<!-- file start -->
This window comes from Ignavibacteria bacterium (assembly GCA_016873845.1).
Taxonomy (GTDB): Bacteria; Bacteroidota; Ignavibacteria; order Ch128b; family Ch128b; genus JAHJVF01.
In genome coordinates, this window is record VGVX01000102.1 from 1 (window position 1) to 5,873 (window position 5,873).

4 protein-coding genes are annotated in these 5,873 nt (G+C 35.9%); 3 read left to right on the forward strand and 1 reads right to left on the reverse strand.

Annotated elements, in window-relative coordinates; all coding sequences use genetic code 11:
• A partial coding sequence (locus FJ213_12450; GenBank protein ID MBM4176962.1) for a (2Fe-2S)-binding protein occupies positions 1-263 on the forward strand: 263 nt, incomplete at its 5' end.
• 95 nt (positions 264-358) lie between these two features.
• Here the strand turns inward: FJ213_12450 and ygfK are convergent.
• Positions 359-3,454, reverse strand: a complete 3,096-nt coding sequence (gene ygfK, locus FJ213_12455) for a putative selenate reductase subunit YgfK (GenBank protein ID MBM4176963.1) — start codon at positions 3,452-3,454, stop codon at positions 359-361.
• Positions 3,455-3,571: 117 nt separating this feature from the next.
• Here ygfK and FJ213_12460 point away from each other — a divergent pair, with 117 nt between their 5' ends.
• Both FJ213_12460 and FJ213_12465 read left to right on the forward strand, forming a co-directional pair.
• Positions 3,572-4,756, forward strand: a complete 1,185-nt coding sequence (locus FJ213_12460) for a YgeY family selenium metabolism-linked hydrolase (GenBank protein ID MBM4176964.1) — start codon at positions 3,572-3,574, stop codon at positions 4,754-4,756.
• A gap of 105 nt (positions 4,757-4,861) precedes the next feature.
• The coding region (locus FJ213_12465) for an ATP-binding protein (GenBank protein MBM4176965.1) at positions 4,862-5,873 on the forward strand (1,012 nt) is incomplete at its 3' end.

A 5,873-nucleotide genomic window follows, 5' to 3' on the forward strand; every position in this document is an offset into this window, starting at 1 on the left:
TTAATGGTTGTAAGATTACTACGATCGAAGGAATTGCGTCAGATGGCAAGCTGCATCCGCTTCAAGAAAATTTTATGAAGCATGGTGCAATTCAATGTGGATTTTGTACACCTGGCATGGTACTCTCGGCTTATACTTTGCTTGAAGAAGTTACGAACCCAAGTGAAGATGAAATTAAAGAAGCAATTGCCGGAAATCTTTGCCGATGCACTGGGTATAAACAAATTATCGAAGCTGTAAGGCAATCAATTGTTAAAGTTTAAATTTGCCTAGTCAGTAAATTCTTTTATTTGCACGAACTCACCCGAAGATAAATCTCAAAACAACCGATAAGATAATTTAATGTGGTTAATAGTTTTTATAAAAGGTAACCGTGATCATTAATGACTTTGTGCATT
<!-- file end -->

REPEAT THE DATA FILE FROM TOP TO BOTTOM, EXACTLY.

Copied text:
This window comes from Ignavibacteria bacterium (assembly GCA_016873845.1).
Taxonomy (GTDB): Bacteria; Bacteroidota; Ignavibacteria; order Ch128b; family Ch128b; genus JAHJVF01.
In genome coordinates, this window is record VGVX01000102.1 from 1 (window position 1) to 5,873 (window position 5,873).

4 protein-coding genes are annotated in these 5,873 nt (G+C 35.9%); 3 read left to right on the forward strand and 1 reads right to left on the reverse strand.

Annotated elements, in window-relative coordinates; all coding sequences use genetic code 11:
• A partial coding sequence (locus FJ213_12450; GenBank protein ID MBM4176962.1) for a (2Fe-2S)-binding protein occupies positions 1-263 on the forward strand: 263 nt, incomplete at its 5' end.
• 95 nt (positions 264-358) lie between these two features.
• Here the strand turns inward: FJ213_12450 and ygfK are convergent.
• Positions 359-3,454, reverse strand: a complete 3,096-nt coding sequence (gene ygfK, locus FJ213_12455) for a putative selenate reductase subunit YgfK (GenBank protein ID MBM4176963.1) — start codon at positions 3,452-3,454, stop codon at positions 359-361.
• Positions 3,455-3,571: 117 nt separating this feature from the next.
• Here ygfK and FJ213_12460 point away from each other — a divergent pair, with 117 nt between their 5' ends.
• Both FJ213_12460 and FJ213_12465 read left to right on the forward strand, forming a co-directional pair.
• Positions 3,572-4,756, forward strand: a complete 1,185-nt coding sequence (locus FJ213_12460) for a YgeY family selenium metabolism-linked hydrolase (GenBank protein ID MBM4176964.1) — start codon at positions 3,572-3,574, stop codon at positions 4,754-4,756.
• A gap of 105 nt (positions 4,757-4,861) precedes the next feature.
• The coding region (locus FJ213_12465) for an ATP-binding protein (GenBank protein MBM4176965.1) at positions 4,862-5,873 on the forward strand (1,012 nt) is incomplete at its 3' end.

A 5,873-nucleotide genomic window follows, 5' to 3' on the forward strand; every position in this document is an offset into this window, starting at 1 on the left:
TTAATGGTTGTAAGATTACTACGATCGAAGGAATTGCGTCAGATGGCAAGCTGCATCCGCTTCAAGAAAATTTTATGAAGCATGGTGCAATTCAATGTGGATTTTGTACACCTGGCATGGTACTCTCGGCTTATACTTTGCTTGAAGAAGTTACGAACCCAAGTGAAGATGAAATTAAAGAAGCAATTGCCGGAAATCTTTGCCGATGCACTGGGTATAAACAAATTATCGAAGCTGTAAGGCAATCAATTGTTAAAGTTTAAATTTGCCTAGTCAGTAAATTCTTTTATTTGCACGAACTCACCCGAAGATAAATCTCAAAACAACCGATAAGATAATTTAATGTGGTTAATAGTTTTTATAAAAGGTAACCGTGATCATTAATGACTTTGTGCATT